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II. Nuns fret not at their convent's narrow room; And Hermits are contented with their cells; And Students with their pensive citadels: Maids at the wheel, the Weaver at his loom, Sit blithe and happy; Bees that soar for bloom, High as the highest Peak of Furness Fells, Will murmur by the hour in foxglove bells: In truth, the prison, unto which we doom Ourselves, no prison is: and hence to me, In sundry moods, 'twas pastime to be bound Within the Sonnet's scanty plot of ground: Pleased if some Souls (for such there needs must be) Who have felt the weight of too much liberty, Should find brief solace there, as I have found.

III.

WRITTEN IN VERY EARLY YOUTH.

Calm is all nature as a resting wheel.
The Kine are couched upon the dewy grass ;
The Horse alone, seen dimly as I pass,
Is cropping audibly his later meal :
Dark is the ground; a slumber seems to steal
O’er vale, and mountain, and the starless sky.
Now, in this blank of things, a harmony,
Homefelt, and home-created, seems to heal
That grief for which the senses still supply
Fresh food; for only then, when memory
Is hushed, am I at rest. My Friends! restrain
Those busy cares that would allay my pain;
Oh! leave me to myself, nor let me feel
The officious touch that makes me droop again,

IV.-ADMONITION. Intended more particularly for the Perusal of those who may have happened to be enamoured of some beautiful Place of Retreat, in the Country of the Lakes. Yes, there is holy pleasure in thine eye! - The lovely Cottage in the guardian nook Hath stirred thee deeply; with its own dear brook, Its own small pasture, almost its own sky! But covet not the Abode; — forbear to sigh, As many do, repining while they look; Intruders who would tear from Nature's book This precious leaf, with harsh impiety. Think what the Home must be if it were thine, Even thine, though few thy wants !-- Roof, window,door, The very flowers are sacred to the Poor, The roses to the Porch which they entwine: Yea, all, that now enchants thee, from the day On which it should be touched, would melt, and melt away.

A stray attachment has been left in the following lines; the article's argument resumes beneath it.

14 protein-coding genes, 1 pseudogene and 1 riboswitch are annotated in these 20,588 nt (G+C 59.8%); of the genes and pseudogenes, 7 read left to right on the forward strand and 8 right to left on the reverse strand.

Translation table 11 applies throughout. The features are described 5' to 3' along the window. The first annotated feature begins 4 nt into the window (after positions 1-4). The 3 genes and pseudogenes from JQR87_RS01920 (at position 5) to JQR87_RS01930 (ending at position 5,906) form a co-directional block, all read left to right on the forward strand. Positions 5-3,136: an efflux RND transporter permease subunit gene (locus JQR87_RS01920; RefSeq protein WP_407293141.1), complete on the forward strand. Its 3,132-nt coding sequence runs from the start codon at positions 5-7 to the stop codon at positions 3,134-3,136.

V.
“ BELOVED Vale!” I said, “ when I shall con
Those many records of my childish years,
Remembrance of myself and of my peers
Will press me down: to think of what is gone
Will be an awful thought, if life have one."
But, when into the Vale I came, no fears
Distressed me; from mine eyes escaped no tears;
Deep thought, or awful vision, had I none.
By doubts and thousand petty fancies crost,
I stood of simple shame the blushing Thrall;
So narrow seemed the brooks, the fields so small.
A Juggler's balls old Time about him tossed;
I looked, I stared, I smiled, I laughed ; and all
The weight of sadness was in wonder lost.

VI.

PELION and Ossa flourish side by side,
Together in immortal books enrolled :
His ancient dower Olympus hath not sold;
And that inspiring Hill, which “ did divide
Into two ample horns his forehead wide,"
Shines with poetic radiance as of old;
While not an English Mountain we behold
By the celestial Muses glorified.
Yet round our sea-girt shore they rise in crowds:
What was the great Parnassus' self to Thee,
Mount Skiddaw? In his natural sovereignty
Our British Hill is fairer far; he shrouds
His double front among Atlantic clouds,